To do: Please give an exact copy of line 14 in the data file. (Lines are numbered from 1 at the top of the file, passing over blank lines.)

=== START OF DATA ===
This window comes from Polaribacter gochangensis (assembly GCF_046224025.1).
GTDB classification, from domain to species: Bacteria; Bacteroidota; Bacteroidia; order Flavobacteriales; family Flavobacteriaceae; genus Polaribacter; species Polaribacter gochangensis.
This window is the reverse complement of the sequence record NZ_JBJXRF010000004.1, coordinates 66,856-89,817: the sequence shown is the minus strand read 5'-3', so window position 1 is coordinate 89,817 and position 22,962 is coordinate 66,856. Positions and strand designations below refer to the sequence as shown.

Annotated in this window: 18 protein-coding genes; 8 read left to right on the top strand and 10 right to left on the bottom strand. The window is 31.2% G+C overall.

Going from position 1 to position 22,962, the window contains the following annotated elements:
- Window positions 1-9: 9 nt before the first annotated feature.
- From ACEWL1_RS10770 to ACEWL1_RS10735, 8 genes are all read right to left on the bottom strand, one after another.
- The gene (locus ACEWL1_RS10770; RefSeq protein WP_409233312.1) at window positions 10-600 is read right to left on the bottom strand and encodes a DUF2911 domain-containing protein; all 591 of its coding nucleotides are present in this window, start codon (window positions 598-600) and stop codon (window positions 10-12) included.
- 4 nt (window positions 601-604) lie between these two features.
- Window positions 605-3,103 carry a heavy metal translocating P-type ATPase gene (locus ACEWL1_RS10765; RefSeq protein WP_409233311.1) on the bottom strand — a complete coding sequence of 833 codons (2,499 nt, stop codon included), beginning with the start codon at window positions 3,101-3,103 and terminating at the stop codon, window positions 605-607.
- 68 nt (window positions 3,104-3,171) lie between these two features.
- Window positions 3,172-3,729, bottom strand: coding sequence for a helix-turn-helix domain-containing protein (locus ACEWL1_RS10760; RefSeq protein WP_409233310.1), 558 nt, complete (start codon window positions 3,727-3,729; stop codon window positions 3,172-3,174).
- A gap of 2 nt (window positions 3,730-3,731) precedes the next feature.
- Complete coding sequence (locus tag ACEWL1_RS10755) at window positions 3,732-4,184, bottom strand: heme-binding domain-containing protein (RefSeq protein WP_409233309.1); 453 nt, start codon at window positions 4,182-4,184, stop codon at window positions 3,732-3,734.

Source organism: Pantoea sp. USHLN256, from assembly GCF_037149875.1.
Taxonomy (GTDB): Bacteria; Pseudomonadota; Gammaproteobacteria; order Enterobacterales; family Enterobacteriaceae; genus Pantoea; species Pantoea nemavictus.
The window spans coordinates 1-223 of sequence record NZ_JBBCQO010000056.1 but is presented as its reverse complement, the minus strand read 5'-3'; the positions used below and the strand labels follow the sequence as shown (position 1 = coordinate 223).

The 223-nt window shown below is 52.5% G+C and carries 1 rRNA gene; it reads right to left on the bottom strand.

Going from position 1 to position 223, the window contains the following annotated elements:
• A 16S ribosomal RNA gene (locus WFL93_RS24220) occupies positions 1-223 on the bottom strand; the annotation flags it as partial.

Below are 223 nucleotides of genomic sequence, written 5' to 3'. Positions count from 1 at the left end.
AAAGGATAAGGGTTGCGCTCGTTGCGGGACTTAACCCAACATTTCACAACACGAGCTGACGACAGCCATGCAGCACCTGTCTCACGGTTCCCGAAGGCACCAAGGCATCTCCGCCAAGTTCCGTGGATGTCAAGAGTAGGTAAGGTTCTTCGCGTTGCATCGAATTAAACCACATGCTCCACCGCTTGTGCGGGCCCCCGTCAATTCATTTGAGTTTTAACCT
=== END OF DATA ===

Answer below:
- Complete coding sequence (locus tag ACEWL1_RS10755) at window positions 3,732-4,184, bottom strand: heme-binding domain-containing protein (RefSeq protein WP_409233309.1); 453 nt, start codon at window positions 4,182-4,184, stop codon at window positions 3,732-3,734.